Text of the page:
“I try the most to make whatever I’m performing at the moment my favorite work. Whatever you’re performing, you have to be fully invested in it. I’ve never had a concert where said, ‘I don’t really like this.’ So, yes, Vivaldi is my favorite. This week. And next week,” he said with a laugh. “This is very exciting to do Vivaldi, because I’m starting the season with Vivaldi with the Alexandria Symphony Orchestra, and ending the season with Vivaldi. In June, I’m performing the entire “Four Seasons” with the National Chamber Ensemble.”
“One of the things we do the most is talking to the audience during a performance. I try to make it interesting by telling stories, telling jokes – I try to make it a fun, interactive experience. Music is about sharing. When you share music, you’re also sharing yourself, it’s communicating.”
Sushansky said he likes to bridge the gap between the listener and the composer by giving out “the dirt” on the composers.
“Everybody has problems. It brings the composer to life. Most people, when they hear a composer’s name, think of some bust in a lobby, but I try to make the composer human. It helps to connect them to the music.”
But, Leonid said, Vivaldi is one of the few composers who almost doesn’t need any explanation – his music is so full of imagery and so accessible.
“ ‘The Four Seasons’ is probably the greatest or earliest examples of program music — music that tells a story. It’s amazing how accurately each piece portrays the poem without losing the musical quality,” Sushansky said. “In “Autumn,” in the first movement, the peasants are celebrating the harvest, and in the music it says they drink and they become drunk. I do not imagine a drunk person being able to play metronomically, so I make it a little free and unpredictable. Also, he brilliantly demonstrates when they fall asleep, the music demonstrates how they sleep and breathe. … In the first movement, they are dying from the heat, and then in the last movement, have a storm, and you hear the hail beating down the crop.”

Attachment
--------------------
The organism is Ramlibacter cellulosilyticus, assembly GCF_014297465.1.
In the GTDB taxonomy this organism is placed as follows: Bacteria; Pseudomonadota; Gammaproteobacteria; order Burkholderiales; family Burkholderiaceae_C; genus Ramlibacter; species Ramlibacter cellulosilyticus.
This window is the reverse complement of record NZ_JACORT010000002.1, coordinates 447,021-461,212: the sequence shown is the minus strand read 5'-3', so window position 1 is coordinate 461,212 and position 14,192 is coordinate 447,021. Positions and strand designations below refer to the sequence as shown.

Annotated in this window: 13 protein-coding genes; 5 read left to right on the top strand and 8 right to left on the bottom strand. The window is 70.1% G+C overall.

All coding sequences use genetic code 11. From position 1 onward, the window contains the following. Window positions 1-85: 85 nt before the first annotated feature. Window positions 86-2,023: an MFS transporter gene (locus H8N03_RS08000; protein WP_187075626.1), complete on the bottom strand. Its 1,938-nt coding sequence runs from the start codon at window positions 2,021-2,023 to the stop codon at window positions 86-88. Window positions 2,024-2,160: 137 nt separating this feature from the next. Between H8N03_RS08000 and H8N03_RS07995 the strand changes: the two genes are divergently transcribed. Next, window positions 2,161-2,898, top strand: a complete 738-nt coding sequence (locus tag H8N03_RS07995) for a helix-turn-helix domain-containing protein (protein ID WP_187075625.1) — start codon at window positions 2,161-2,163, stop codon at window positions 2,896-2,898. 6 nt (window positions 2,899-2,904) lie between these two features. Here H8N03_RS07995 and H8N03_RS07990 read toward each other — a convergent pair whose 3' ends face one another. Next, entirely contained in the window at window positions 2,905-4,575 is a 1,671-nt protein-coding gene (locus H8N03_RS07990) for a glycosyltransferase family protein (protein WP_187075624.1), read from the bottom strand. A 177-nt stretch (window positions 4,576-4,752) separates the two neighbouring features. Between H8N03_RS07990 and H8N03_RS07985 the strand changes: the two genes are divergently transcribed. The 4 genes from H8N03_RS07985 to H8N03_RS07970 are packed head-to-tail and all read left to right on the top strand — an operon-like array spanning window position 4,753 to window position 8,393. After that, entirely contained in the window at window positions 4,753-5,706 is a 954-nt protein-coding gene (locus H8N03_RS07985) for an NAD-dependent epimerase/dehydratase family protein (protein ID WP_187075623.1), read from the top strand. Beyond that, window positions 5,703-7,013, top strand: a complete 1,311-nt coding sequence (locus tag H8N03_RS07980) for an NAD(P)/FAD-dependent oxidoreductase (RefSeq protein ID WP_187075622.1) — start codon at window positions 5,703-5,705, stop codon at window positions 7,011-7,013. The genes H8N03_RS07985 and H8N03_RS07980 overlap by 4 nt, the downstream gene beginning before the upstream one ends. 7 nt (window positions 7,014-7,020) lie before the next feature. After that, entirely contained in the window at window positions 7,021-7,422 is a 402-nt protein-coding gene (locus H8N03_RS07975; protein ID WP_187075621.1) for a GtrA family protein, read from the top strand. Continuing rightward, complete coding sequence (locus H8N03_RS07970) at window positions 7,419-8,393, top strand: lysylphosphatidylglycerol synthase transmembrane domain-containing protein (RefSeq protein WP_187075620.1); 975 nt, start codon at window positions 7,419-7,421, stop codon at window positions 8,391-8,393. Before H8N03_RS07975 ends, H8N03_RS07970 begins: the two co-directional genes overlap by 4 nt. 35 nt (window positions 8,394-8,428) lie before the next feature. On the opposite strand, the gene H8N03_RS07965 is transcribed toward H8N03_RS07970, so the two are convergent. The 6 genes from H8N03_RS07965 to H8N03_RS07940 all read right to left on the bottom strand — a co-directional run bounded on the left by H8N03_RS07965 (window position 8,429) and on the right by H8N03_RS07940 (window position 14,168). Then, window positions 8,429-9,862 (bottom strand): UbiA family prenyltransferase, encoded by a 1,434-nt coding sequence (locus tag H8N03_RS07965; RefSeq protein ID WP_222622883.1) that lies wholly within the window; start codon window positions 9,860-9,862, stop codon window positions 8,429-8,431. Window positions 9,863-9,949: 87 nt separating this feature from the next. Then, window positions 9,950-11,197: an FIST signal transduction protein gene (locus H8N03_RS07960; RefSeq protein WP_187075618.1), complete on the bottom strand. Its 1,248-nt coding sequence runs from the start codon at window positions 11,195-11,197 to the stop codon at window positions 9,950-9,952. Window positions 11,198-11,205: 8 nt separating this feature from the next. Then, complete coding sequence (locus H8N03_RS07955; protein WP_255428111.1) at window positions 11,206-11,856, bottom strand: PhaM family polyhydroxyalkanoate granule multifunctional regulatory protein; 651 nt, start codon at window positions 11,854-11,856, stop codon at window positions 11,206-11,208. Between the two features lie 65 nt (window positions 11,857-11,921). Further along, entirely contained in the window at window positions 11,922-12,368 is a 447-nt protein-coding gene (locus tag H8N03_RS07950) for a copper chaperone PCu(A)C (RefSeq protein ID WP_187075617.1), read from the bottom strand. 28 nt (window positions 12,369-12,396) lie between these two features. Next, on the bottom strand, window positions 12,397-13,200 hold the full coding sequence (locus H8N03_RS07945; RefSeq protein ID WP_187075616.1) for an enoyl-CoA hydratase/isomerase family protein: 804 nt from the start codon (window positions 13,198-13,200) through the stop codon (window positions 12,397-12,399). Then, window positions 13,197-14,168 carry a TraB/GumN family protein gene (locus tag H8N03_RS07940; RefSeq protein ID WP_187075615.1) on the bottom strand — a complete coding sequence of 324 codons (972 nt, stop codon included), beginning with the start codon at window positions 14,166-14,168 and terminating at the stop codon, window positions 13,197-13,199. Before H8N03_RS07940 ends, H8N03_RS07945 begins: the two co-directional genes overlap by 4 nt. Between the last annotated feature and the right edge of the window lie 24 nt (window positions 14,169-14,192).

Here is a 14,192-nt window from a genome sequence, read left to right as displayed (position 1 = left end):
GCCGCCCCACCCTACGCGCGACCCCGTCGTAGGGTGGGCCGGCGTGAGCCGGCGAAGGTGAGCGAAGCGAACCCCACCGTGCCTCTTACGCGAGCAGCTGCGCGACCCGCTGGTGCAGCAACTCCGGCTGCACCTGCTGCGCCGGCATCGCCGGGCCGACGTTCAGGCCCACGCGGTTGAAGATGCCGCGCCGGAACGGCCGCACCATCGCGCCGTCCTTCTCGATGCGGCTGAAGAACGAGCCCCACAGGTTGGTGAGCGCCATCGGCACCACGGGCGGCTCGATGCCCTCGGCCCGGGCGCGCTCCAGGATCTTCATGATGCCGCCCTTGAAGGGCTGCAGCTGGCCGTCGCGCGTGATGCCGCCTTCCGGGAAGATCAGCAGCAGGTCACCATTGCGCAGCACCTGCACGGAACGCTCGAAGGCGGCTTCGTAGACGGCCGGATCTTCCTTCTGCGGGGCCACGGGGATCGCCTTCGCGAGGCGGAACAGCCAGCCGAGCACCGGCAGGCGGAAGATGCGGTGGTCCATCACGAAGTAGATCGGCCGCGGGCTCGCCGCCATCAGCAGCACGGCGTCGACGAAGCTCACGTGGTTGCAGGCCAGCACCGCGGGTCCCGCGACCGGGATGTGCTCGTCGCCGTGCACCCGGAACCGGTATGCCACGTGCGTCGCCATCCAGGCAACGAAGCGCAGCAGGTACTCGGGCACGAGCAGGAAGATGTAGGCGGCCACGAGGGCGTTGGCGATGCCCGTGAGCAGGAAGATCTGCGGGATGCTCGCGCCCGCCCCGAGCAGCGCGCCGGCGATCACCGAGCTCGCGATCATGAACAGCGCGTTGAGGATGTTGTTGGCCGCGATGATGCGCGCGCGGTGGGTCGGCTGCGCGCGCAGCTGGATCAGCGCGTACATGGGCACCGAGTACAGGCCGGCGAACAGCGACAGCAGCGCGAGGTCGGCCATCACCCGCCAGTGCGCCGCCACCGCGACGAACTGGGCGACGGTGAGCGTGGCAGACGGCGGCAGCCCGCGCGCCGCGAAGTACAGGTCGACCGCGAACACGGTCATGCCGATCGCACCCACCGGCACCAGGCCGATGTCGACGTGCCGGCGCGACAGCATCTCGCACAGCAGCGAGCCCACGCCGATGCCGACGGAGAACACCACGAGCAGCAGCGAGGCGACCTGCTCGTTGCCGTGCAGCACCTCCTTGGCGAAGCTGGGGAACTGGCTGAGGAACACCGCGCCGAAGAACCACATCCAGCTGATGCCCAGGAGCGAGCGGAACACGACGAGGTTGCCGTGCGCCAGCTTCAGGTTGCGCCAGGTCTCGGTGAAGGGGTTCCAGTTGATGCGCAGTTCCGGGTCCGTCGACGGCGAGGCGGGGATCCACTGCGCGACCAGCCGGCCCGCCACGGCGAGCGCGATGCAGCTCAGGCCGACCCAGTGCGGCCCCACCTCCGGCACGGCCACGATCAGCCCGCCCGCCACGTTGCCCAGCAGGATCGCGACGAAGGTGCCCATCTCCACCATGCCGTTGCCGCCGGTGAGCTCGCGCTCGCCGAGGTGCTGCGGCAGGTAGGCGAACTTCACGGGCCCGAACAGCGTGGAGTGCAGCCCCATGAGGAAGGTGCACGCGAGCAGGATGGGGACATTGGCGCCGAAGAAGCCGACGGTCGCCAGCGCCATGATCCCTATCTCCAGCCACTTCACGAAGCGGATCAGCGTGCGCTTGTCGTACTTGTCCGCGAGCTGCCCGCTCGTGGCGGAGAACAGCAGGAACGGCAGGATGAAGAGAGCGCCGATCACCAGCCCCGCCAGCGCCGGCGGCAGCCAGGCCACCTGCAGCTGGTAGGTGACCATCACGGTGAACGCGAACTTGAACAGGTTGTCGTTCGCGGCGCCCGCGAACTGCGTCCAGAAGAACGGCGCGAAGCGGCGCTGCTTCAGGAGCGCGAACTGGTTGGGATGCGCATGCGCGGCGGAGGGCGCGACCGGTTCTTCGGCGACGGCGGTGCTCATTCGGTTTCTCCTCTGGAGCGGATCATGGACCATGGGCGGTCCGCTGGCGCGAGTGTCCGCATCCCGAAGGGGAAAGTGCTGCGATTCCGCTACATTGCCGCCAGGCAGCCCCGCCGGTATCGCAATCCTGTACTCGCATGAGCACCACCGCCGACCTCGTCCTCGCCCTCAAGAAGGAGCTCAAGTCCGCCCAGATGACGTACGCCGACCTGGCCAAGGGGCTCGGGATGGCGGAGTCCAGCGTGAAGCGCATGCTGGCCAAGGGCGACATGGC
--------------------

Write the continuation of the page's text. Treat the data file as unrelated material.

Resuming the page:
Sushansky said while every concert has a great moment and memory for him, his most memorable moment onstage came when he was under the influence.
“It was last May, I had a performance two days after having surprise oral surgery. Doing a performance on Vicodin was interesting. For years I’ve always thought, ‘Hard work, hard work, practice hard,’ and Vicodin makes you think you can do anything. It went really well. I should have discovered Vicodin years ago. All these years, could have just taken a pill. And the concert was called ‘The Russians are Coming,’ so it was appropriate.”
Who: Alexandria Symphony Orchestra & Maestro Kim Allen Kluge
What: Vivaldi “Summer” and “Autumn” from The Four Seasons
Respighi Pines of Rome
Gershwin Piano Concerto in F
When: Saturday, Sept. 26, 2009 at 8:00 p.m.
Where: Rachel M. Schlesinger Concert Hall & Arts Center
NOVA Community College, Alexandria Campus
3001 N. Beauregard St., Alexandria, VA 22311
Price: $20-$80. Call 703-548-0885 or visit www.alexsym.org for tickets